Automated Clearing House numbers are 9-digit numbers that help banks route transactions properly. You'd need the ACH number of your financial institution to ensure that automated payments, such as direct deposits from an employer or Social Security benefits, reach your bank account. This number is sometimes is identical to the one that appears on your personal checks, but not always.
Check with Your Bank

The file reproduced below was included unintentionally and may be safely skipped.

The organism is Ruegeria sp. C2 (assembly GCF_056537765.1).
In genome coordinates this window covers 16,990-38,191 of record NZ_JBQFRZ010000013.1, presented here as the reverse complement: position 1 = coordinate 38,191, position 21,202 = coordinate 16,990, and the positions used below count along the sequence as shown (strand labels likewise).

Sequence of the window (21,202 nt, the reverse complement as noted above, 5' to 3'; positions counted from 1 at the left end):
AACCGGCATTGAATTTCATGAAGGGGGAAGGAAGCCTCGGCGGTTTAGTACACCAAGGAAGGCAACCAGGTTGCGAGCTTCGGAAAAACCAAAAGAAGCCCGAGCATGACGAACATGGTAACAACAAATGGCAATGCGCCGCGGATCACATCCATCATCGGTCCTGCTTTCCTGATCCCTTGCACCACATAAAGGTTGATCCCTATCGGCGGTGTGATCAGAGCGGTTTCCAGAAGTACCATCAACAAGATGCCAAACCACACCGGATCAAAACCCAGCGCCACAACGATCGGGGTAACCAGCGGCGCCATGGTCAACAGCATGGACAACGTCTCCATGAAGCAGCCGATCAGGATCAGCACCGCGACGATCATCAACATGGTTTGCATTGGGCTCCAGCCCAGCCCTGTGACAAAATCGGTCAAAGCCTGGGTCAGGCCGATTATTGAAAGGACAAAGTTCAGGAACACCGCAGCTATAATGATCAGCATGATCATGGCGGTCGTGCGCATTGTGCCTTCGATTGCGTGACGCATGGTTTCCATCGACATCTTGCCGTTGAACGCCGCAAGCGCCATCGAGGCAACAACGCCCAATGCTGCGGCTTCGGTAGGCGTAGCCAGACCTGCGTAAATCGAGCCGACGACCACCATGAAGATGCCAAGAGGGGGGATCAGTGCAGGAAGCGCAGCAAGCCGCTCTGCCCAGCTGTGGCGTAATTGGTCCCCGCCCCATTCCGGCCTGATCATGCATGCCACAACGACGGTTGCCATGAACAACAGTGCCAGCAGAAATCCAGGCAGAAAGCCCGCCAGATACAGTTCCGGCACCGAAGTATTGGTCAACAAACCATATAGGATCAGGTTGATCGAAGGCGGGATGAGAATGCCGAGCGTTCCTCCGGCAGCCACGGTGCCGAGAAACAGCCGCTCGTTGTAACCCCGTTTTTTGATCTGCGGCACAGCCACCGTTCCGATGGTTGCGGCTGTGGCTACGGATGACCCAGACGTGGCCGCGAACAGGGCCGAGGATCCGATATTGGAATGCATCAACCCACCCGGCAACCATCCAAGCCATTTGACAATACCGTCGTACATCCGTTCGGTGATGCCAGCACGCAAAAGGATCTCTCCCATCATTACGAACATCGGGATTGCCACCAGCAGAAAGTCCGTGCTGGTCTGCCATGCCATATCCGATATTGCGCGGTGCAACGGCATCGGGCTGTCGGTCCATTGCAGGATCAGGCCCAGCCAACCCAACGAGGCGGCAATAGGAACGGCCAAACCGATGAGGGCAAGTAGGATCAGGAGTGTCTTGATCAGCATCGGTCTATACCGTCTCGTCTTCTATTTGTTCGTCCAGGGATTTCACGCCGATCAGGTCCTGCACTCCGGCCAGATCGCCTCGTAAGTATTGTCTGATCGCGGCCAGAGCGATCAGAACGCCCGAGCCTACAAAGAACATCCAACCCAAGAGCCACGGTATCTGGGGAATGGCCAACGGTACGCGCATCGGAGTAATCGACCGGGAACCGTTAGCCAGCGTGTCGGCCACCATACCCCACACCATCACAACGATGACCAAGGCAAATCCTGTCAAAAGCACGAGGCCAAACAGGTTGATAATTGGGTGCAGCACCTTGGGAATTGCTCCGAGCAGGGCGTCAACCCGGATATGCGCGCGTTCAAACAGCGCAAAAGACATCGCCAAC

Determining an ACH number isn't as simple as opening your checkbook. The 9-digit number printed at the bottom left corner of your check is the American Banking Association routing number, and is used for paper or check transfers. In contrast, the ACH routing number is used for electronic or wire transfers, and you have to check with your bank for that because it's not always the same as the ABA routing number. Your bank's customer service number should have that information, and you might also be able to find it online. The ABA number might be listed as the check routing number, while the ACH number would be the electronic or direct deposit account number.